Forgetful at 45 Could Be the Norm

Scientist have discovered that memory loss and cognitive function start slipping earlier than once thought.

Maintaining and improving mental health should start early in life.

Living a healthy lifestyle and being active seems to be the best way to ward off mental decline.

Researchers haven’t conclusively proven that cognitive decline in middle age predicts Alzheimer’s or other dementias, but on balance the evidence suggests that small changes in midlife mental function can become magnified later in life, says Francine Grodstein, Sc.D., an epidemiologist and associate professor of medicine at Brigham and Women’s Hospital, in Boston.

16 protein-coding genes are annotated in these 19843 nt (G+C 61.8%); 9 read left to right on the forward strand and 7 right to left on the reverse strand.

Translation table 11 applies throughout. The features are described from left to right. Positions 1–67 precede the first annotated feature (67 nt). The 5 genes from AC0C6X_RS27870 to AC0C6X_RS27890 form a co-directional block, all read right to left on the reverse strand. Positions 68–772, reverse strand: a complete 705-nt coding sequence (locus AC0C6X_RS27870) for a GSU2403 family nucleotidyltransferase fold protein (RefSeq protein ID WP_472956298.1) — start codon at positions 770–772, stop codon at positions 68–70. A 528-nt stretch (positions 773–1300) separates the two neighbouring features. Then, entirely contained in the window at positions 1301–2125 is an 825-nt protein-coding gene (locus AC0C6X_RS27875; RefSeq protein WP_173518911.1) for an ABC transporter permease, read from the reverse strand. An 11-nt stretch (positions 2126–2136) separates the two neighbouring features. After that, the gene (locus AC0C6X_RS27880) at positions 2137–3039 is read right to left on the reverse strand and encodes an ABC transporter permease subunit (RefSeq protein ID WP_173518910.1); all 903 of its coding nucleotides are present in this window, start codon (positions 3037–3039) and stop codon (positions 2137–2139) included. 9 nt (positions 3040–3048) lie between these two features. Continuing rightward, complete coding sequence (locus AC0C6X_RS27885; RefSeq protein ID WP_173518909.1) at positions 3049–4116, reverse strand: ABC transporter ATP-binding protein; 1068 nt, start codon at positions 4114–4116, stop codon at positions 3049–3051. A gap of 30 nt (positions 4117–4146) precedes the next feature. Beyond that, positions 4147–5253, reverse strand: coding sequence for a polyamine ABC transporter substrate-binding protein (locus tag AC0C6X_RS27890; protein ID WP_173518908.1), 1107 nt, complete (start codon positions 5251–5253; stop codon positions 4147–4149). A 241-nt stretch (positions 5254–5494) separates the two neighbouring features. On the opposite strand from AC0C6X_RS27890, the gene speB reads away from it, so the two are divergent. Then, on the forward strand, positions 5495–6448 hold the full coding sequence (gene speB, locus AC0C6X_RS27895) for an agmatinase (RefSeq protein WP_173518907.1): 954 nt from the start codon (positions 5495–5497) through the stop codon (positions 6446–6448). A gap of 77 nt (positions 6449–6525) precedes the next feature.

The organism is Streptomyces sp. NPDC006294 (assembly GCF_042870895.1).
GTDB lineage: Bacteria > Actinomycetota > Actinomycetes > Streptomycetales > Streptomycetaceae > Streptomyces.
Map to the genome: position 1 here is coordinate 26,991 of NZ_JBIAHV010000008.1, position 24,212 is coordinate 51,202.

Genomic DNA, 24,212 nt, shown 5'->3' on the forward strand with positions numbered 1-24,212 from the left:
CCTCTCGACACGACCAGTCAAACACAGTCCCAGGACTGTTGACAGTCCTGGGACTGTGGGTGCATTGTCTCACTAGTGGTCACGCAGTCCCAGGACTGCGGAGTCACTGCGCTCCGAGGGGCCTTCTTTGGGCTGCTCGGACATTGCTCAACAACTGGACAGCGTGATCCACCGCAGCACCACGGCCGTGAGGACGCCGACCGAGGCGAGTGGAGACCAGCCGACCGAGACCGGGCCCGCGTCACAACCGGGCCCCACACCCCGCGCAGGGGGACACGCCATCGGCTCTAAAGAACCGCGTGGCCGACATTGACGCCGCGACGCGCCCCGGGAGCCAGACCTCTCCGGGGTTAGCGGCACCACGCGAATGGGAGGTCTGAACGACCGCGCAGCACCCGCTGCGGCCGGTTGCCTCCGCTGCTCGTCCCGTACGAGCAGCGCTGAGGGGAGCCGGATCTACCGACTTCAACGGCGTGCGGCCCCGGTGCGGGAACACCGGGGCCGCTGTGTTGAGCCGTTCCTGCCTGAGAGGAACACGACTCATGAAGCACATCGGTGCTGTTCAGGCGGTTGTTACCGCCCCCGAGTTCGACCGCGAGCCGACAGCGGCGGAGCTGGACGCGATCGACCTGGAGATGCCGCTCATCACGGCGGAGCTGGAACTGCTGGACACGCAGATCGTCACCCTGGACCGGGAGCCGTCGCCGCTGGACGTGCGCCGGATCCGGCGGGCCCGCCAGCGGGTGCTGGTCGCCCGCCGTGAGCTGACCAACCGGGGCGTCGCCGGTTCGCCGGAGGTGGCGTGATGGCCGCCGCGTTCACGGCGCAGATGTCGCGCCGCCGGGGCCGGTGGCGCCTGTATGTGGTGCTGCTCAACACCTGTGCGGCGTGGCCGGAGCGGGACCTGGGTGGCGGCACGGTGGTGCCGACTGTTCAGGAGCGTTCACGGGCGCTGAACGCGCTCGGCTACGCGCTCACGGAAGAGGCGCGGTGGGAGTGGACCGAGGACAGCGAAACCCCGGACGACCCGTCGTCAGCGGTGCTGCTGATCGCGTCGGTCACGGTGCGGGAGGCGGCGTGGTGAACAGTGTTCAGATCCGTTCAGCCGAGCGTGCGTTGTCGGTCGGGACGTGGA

“There is a lot of evidence that [people] with cognitive decline are at highest risk of later developing dementia, so it is likely that preventing or delaying cognitive decline today will help reduce risk of dementia tomorrow,” says Grodstein, who was not involved in the research but wrote an editorial accompanying the study.

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